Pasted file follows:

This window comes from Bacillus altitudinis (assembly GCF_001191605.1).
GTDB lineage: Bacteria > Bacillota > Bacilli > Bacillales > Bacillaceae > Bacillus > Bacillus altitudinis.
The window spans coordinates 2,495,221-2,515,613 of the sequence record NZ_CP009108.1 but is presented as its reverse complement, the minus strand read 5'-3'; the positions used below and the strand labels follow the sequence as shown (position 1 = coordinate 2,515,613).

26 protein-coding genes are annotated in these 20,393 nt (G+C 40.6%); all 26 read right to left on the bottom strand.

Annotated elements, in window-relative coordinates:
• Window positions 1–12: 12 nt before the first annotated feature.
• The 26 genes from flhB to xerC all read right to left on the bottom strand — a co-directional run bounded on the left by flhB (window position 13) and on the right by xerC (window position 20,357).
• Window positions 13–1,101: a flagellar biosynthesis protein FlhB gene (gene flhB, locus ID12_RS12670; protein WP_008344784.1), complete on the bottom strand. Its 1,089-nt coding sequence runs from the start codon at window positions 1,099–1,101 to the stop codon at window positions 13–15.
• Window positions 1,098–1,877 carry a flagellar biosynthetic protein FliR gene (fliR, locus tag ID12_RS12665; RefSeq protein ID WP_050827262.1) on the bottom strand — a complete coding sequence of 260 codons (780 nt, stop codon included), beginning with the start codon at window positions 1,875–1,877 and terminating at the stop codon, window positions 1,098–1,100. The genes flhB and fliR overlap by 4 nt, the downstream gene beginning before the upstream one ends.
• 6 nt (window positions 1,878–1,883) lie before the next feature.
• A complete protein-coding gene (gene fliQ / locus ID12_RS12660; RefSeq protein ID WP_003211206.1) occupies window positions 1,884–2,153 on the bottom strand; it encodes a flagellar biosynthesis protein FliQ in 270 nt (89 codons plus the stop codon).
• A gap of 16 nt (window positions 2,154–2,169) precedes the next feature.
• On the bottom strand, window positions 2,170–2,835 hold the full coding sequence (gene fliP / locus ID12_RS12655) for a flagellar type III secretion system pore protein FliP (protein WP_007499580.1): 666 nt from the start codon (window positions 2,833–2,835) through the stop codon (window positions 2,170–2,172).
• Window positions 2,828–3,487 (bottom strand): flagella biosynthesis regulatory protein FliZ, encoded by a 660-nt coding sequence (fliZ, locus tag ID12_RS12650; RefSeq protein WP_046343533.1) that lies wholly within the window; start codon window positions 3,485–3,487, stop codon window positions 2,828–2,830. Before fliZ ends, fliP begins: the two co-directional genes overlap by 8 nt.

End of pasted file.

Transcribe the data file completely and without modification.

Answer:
This window comes from Bacillus altitudinis (assembly GCF_001191605.1).
GTDB lineage: Bacteria > Bacillota > Bacilli > Bacillales > Bacillaceae > Bacillus > Bacillus altitudinis.
The window spans coordinates 2,495,221-2,515,613 of the sequence record NZ_CP009108.1 but is presented as its reverse complement, the minus strand read 5'-3'; the positions used below and the strand labels follow the sequence as shown (position 1 = coordinate 2,515,613).

26 protein-coding genes are annotated in these 20,393 nt (G+C 40.6%); all 26 read right to left on the bottom strand.

Annotated elements, in window-relative coordinates:
• Window positions 1–12: 12 nt before the first annotated feature.
• The 26 genes from flhB to xerC all read right to left on the bottom strand — a co-directional run bounded on the left by flhB (window position 13) and on the right by xerC (window position 20,357).
• Window positions 13–1,101: a flagellar biosynthesis protein FlhB gene (gene flhB, locus ID12_RS12670; protein WP_008344784.1), complete on the bottom strand. Its 1,089-nt coding sequence runs from the start codon at window positions 1,099–1,101 to the stop codon at window positions 13–15.
• Window positions 1,098–1,877 carry a flagellar biosynthetic protein FliR gene (fliR, locus tag ID12_RS12665; RefSeq protein ID WP_050827262.1) on the bottom strand — a complete coding sequence of 260 codons (780 nt, stop codon included), beginning with the start codon at window positions 1,875–1,877 and terminating at the stop codon, window positions 1,098–1,100. The genes flhB and fliR overlap by 4 nt, the downstream gene beginning before the upstream one ends.
• 6 nt (window positions 1,878–1,883) lie before the next feature.
• A complete protein-coding gene (gene fliQ / locus ID12_RS12660; RefSeq protein ID WP_003211206.1) occupies window positions 1,884–2,153 on the bottom strand; it encodes a flagellar biosynthesis protein FliQ in 270 nt (89 codons plus the stop codon).
• A gap of 16 nt (window positions 2,154–2,169) precedes the next feature.
• On the bottom strand, window positions 2,170–2,835 hold the full coding sequence (gene fliP / locus ID12_RS12655) for a flagellar type III secretion system pore protein FliP (protein WP_007499580.1): 666 nt from the start codon (window positions 2,833–2,835) through the stop codon (window positions 2,170–2,172).
• Window positions 2,828–3,487 (bottom strand): flagella biosynthesis regulatory protein FliZ, encoded by a 660-nt coding sequence (fliZ, locus tag ID12_RS12650; RefSeq protein WP_046343533.1) that lies wholly within the window; start codon window positions 3,485–3,487, stop codon window positions 2,828–2,830. Before fliZ ends, fliP begins: the two co-directional genes overlap by 8 nt.